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Al Jaffee's Mad Life: A Biography Hardcover – Bargain Price, September 28, 2010
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“I’ve been privileged to know many brilliant cartoonists, but the incredibly creative, supremely talented Al Jaffee is right up there at the top of the list.” (Stan Lee )
“When I am among other cartoonists talking about the giants in our field, one of the first names that comes to the conversation is Al Jaffee and we all agree, He is a cartoonists cartoonist!” (Sergio Aragones )
From the Back Cover
Jaffee’s inventive work has enlivened the pages of MAD since 1955. To date he has pickled three generations of American kids in the brine of satire, and continues to bring millions of childhoods to untimely ends with the knowledge that parents are hypocrites, teachers are dummies, politicians are liars, and life isn’t fair.
Jaffee’s work for MAD has made him a cultural icon, but the compelling and at times bizarre story of his life has yet to be told. A synopsis of Jaffee’s formative years alone reads like a comic strip of traumatic cliff-hangers with cartoons by Jaffee and captions by Freud. Six-year-old Jaffee was separated from his father, uprooted from his home in Savannah, Georgia, and transplanted by his mother to a shtetl in Lithuania, a nineteenth-century world of kerosene lamps, outhouses, physical abuse, and near starvation. He would be rescued by his father, returned to America, taken yet again by his mother back to the shtetl, andonce again rescued by his father, even as Hitler was on the march.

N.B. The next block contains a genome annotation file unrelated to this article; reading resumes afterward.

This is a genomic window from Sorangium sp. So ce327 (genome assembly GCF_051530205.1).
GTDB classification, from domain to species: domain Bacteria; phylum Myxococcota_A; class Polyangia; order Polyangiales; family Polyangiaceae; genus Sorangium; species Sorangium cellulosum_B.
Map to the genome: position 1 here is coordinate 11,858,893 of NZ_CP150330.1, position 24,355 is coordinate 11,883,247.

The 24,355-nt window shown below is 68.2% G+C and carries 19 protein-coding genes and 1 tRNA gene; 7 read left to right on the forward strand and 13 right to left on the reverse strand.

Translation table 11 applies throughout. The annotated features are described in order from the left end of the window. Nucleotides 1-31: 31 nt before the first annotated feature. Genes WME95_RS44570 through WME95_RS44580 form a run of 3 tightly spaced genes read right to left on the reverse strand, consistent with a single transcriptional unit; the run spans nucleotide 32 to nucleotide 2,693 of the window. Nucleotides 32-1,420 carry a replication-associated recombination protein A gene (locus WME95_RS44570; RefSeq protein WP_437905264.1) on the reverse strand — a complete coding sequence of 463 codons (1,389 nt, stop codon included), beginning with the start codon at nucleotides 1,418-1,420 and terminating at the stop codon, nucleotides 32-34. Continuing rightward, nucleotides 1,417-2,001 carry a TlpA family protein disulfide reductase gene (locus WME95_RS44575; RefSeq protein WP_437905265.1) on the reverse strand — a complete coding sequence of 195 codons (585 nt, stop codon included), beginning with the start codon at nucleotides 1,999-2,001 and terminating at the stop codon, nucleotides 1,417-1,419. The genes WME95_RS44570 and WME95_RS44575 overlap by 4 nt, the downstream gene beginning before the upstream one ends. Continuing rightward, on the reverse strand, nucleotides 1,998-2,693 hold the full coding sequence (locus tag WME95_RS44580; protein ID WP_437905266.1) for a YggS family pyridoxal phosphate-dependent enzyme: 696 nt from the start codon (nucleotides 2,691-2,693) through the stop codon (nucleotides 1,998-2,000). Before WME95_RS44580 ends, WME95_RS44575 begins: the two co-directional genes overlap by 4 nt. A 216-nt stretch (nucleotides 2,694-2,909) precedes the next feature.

When he finally settled back in America as a twelve-year-old wearing cobbled shoes and speaking his native English with a Yiddish accent, schoolmates called him “greenhorn.” He struggled with challenges at least as great as those he had met in Europe. His luck changed, however, when he was chosen to be amember of the first class to attend New York City’s High School of Music and Art. There his artistic ability saved him.
He would go on to forge relationships with Stan Lee, Harvey Kurtzman, and Will Elder, launching a career that would bring him to MAD magazine. There he found himself at the forefront of a movement that would change the face of humor and cartooning in America.
A cliff-hanger of a life deserves a page-turner of a biography, and that is what Mary-Lou Weisman and Al Jaffee have delivered.--This text refers to an out of print or unavailable edition of this title.
Top Customer Reviews
This book is a gem, due to the copious, beautiful illustrations by Jaffee (still going cantankerously strong at 89) and moreso by the absorbing saga of Jaffee's long, fascinating and tragicomic life. Highly recommended.
I still remember the names of many of the contributors. Don Martin, Sergio Aragones, Frank Jacobs, Dick DeBartello, and who could forget Dave Berg's "The Lighter Side Of..."? My favorite, though was Al Jaffee. Nobody could make me break down into hysterics better then Jaffee. If you were a casual reader, Jaffee was the one the contribute the back cover "fold-ins" as well as the immortal "Snappy Answers to Stupid Questions". Never knowing that much about the comings and goings of the magazine, I was eager to read this biography that came out only a couple of years ago.